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|8/12/1999 3:26 PM|
Does anyone know if all the Fender headstock decals being auctioned at ebay are fakes? As in made with the toner transfer method?
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|8/12/1999 4:26 PM|
I would guess they would have to be fakes, but they could possibly be good enough reproductions to look better than a plain headstock. Maybe the seller can be reached via e-mail, and would be able to give you a more thorough description (even an electronic photo) of what he's offering. I puschased a repro decal a few years ago, and it looked ok from a distance, but under close inspection (knowing what to look for) it was obviously not genuine.
|8/18/1999 3:47 AM|
I was just checking the FAQ over at the Fender site and I think I read that you can order replacement decals... but you need to send in photos of the guitar (front and back) along with a rubbing of the numbers stamped on the neck. Once they are convinced that you have a real Fender guitar in need of a headstock decal they will pick out one that matches and sell it to you.
|8/12/1999 5:07 PM|
Anybody with sufficient incentive can have custom decals screen printed at a graphics house. You have to find a graphics house that is... um... also motivated... to infringe the copyright, but it could maybe be done. Toner transfer method is not strictly necessary, although it's one of the possibilities.
|8/12/1999 7:15 PM|
I'm thinking about making up some labels (my own design, not Fender) for some guitars I'm planning on building. How does this toner transfer thing work? Will it work with a HP DeskJet printer or only with a printer that uses toner. Thanks!! Mike
|8/19/1999 11:22 AM|
The DIY decals work this way:
The basis is the special paper coated with a water-soluble layer of ... something... that toner does not soak into when fused. You can print (or hand letter, or brush or color laser print) onto the paper and the artwork stays on top of the soluble layer. You then spray the paper with two light coats of clear lacquer.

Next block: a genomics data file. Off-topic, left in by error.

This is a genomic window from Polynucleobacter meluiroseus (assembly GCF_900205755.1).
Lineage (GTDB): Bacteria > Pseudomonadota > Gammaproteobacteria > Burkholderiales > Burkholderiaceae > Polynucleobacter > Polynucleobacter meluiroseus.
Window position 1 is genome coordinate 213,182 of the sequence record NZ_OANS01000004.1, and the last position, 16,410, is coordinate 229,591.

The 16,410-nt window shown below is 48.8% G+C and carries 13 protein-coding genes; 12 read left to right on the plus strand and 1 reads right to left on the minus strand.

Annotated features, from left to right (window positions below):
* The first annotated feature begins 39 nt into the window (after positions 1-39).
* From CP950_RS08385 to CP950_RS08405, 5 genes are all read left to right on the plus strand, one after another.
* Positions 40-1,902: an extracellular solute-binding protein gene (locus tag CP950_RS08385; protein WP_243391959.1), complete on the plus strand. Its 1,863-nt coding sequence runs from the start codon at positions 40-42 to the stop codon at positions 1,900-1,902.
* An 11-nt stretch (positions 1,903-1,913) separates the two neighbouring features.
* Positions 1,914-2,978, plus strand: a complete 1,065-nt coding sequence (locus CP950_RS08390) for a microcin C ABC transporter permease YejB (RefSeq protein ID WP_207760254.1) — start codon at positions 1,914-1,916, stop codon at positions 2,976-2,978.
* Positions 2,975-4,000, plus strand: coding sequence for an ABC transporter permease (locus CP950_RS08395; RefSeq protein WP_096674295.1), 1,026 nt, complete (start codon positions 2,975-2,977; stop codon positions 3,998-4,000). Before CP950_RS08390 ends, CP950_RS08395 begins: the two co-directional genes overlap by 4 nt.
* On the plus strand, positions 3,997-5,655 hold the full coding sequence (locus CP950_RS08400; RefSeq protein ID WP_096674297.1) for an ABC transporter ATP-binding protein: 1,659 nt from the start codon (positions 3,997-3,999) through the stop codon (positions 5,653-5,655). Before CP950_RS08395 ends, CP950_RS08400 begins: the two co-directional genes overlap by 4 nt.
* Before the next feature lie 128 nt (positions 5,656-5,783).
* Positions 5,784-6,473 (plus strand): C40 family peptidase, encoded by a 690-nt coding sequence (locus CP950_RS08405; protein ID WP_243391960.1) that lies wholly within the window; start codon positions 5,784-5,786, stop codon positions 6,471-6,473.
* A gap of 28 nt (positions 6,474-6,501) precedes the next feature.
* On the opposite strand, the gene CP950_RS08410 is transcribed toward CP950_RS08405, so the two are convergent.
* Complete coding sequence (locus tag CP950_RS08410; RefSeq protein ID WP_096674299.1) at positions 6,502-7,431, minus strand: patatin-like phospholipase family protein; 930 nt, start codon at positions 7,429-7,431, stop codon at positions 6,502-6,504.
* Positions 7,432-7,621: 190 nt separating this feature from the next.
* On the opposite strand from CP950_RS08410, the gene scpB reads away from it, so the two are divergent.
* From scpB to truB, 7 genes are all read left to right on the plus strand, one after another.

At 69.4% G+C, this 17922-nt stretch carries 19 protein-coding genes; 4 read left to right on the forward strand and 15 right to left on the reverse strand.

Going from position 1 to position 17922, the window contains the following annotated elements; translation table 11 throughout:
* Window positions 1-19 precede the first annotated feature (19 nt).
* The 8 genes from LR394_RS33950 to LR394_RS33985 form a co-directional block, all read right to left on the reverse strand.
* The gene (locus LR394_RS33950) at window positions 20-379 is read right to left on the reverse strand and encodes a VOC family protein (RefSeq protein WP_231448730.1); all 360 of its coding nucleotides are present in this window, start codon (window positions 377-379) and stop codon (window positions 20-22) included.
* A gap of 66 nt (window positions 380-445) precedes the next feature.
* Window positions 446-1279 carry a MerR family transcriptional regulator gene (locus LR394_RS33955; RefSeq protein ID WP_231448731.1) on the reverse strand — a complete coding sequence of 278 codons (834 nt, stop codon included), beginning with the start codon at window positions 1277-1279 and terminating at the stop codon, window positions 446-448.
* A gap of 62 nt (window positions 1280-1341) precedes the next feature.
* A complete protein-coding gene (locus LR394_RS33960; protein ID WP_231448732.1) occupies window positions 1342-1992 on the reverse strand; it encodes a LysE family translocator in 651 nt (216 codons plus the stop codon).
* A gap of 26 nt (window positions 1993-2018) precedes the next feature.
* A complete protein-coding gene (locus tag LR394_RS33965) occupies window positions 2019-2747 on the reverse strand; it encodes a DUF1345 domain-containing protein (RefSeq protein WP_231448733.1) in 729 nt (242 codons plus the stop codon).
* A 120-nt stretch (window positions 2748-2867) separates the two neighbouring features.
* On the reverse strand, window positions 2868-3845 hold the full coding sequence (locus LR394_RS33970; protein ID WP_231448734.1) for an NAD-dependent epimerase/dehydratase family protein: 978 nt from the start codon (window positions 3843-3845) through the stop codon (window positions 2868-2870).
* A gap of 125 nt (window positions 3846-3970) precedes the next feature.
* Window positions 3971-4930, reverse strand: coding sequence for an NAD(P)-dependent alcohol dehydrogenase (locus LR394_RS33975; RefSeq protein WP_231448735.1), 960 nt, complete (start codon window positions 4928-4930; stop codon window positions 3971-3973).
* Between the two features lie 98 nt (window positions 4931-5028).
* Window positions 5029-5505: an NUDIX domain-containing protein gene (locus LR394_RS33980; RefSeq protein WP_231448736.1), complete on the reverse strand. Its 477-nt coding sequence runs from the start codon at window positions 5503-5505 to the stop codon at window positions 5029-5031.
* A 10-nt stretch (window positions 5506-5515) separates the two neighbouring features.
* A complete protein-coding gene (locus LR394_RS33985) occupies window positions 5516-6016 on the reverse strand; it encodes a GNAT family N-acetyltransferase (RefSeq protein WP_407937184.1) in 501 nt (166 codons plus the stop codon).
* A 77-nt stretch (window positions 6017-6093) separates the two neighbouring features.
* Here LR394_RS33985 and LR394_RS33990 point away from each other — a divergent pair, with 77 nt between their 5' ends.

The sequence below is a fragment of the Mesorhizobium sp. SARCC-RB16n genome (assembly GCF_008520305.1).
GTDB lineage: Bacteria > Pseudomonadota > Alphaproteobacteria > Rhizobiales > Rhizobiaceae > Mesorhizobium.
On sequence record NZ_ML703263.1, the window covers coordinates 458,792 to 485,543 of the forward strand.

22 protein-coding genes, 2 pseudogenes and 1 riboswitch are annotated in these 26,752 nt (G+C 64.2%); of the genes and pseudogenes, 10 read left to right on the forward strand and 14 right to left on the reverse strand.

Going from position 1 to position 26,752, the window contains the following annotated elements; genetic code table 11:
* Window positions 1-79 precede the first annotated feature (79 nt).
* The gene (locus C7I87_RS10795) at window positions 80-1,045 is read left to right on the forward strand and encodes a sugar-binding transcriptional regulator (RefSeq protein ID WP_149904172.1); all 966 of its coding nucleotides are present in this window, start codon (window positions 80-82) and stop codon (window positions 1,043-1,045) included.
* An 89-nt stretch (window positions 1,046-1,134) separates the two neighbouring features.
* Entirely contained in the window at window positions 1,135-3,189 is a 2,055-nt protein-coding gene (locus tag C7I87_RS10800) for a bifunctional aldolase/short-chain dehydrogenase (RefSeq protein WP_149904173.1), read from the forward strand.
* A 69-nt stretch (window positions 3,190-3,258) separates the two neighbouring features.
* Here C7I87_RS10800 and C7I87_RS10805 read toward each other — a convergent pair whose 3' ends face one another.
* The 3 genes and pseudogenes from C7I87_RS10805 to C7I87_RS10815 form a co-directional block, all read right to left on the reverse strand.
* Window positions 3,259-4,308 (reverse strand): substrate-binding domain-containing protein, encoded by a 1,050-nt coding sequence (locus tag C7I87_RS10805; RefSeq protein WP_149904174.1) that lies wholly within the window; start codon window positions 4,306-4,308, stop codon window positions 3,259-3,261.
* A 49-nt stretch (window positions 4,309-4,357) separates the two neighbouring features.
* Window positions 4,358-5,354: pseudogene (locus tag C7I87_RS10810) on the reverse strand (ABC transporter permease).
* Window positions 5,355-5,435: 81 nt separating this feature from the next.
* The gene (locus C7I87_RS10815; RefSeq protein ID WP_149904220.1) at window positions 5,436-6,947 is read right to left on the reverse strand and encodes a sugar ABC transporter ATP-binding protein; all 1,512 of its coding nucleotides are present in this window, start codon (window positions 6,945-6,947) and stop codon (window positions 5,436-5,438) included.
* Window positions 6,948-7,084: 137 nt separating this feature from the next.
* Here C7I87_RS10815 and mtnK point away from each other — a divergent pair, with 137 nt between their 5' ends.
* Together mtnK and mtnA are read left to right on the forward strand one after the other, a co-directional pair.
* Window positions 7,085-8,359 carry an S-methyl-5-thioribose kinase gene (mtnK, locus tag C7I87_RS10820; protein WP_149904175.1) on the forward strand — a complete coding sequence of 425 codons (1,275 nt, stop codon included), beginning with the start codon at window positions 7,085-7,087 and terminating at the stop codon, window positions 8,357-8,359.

When this is all dry and hard, you cut out the area of artwork you like and dunk it into a bowl of room-temperature water. The water-soluble gook releases from the paper and you get the lacquer layer as a carrier which holds the printing that slides off the paper. The remaining soluble gook acts as an adhesive to hold the lacquer on whatever surface you put it.
There are some variations. I believe that you could actually spray lacquer before you print, and if the toner sticks to the lacquer OK, you then coat it in lacquer again and have a more durable decal. I have not tried this. I believe that this would be necessary for doing an ink-jet version of decals because the ink jet droplets might dissolve slightly into the water soluble gook and smear when yo soak them off - maybe, I'm not sure.
I have printed toner on the stuff, then ironed on IBFoil metallic foil colors which stick to the toner, then lacqured to get gold metallic letters instead of black. This crinkles the surface of the foil slightly when you spray lacquer, but that makes it look like thicker metallic letters.
On a guitar headstock, I understand that with several coats of lacquer over the decal, it is no longer detectable as a decal.
|8/19/1999 2:15 PM|
Very cool, Thanks You! Do you know where this paper can be found and what it's called. Thanks!! Mike
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